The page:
Tennis To Have Biological Passport Database By End Of Year To Fight Blood Doping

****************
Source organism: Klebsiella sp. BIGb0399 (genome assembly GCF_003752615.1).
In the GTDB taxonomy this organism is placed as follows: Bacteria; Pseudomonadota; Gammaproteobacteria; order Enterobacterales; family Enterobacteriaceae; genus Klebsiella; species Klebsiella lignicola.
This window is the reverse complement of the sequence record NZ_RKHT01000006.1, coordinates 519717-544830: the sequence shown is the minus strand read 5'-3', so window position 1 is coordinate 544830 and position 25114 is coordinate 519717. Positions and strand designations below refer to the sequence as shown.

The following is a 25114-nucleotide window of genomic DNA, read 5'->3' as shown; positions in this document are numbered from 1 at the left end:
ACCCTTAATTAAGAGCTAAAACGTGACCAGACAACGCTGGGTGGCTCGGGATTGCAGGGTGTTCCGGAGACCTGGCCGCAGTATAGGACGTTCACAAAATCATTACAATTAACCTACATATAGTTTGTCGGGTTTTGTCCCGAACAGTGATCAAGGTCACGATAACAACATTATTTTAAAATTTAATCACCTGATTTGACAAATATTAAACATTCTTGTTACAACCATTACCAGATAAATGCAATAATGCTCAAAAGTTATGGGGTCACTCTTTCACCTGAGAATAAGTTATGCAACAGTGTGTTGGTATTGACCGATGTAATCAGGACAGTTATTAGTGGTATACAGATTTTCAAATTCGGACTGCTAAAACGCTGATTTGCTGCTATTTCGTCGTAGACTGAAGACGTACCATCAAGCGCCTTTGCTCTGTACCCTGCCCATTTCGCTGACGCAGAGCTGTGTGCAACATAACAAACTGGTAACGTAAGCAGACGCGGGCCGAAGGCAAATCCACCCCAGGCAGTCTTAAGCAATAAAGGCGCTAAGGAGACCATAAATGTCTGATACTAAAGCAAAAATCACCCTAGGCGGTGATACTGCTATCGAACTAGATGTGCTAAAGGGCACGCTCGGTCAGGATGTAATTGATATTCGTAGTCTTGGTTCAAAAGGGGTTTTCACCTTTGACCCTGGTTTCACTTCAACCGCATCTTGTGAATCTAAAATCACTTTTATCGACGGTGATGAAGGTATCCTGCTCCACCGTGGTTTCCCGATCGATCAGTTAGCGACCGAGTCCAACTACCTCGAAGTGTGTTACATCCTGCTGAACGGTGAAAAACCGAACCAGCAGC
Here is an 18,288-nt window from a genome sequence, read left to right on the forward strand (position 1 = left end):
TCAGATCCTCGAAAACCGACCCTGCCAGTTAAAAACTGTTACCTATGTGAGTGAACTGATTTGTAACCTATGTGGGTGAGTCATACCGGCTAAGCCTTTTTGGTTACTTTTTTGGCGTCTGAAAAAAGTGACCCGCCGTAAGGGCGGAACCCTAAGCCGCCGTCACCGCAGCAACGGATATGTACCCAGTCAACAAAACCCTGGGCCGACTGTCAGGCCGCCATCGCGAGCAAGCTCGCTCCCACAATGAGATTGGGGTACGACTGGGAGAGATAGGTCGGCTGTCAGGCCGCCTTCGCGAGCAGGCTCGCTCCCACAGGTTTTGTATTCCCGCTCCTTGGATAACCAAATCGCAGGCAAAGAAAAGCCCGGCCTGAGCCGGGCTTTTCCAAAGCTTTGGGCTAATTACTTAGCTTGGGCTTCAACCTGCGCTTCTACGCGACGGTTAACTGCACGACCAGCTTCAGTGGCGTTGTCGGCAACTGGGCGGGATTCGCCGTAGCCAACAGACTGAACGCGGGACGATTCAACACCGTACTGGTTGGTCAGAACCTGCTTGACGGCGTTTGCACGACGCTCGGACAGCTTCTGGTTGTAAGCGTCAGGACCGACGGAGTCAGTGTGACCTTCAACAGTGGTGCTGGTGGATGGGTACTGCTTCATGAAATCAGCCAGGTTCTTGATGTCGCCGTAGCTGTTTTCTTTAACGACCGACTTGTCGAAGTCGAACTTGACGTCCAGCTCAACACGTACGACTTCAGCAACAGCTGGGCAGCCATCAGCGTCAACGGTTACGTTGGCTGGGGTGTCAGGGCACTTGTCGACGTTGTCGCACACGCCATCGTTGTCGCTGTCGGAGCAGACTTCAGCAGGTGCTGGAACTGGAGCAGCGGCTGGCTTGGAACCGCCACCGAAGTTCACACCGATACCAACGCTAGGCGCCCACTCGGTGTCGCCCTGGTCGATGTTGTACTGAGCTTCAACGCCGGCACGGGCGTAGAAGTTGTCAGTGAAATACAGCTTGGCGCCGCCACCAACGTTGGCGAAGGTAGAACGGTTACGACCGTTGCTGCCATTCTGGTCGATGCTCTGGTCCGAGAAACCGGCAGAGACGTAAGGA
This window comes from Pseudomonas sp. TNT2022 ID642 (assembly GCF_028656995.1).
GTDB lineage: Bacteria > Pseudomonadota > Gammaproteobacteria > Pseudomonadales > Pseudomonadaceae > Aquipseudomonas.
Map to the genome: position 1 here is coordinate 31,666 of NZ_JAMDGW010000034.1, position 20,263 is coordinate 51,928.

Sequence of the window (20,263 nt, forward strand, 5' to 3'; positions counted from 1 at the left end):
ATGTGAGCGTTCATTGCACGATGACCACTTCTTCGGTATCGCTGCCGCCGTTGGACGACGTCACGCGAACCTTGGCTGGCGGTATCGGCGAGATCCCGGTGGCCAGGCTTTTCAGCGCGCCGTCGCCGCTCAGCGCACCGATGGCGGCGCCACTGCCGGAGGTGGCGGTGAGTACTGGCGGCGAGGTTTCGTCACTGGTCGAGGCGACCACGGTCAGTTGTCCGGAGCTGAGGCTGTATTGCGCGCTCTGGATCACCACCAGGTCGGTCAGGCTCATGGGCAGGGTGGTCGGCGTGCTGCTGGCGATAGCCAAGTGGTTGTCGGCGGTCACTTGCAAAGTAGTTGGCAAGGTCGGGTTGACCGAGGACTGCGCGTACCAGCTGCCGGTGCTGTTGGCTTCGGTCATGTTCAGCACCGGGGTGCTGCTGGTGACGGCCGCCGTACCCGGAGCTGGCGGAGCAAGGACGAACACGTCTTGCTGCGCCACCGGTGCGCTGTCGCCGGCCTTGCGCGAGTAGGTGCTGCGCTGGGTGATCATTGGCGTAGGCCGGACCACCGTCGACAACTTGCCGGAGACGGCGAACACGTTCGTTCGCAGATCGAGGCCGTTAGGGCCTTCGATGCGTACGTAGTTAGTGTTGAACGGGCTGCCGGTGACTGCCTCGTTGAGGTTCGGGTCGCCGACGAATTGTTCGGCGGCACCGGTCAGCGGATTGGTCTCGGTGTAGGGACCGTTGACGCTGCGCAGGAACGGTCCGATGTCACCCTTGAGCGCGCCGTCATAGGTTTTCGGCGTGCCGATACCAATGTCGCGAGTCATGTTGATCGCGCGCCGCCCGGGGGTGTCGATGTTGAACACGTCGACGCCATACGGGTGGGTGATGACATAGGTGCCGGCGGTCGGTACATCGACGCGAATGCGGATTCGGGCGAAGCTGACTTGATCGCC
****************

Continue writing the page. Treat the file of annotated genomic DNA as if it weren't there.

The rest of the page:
Tennis will have a biological passport database by the end of the year to "try to end suspicions of blood doping," according to Barry Flatman of the SUNDAY TIMES. The top players "will be most closely examined." The Int'l Tennis Federation, working to guidelines set by the World Anti-Doping Agency, said that it is "committed to updating its surveillance and recognises the need to accelerate blood testing to bring tennis in line with other sports." A $1.8M budget will have to be increased and the ITF will financially partner with the ATP World Tour, the WTA and the Grand Slam Committee "in the same way it did nearly five years ago to form the Tennis Integrity Unit, designed to investigate and prosecute those guilty of gambling corruption in tennis." The collection and analysis of blood samples is a "far more complicated and expensive process than the long-standing urine process." The costs of transporting and analyzing each individual sample can surpass $1,000 (SUNDAY TIMES, 1/27).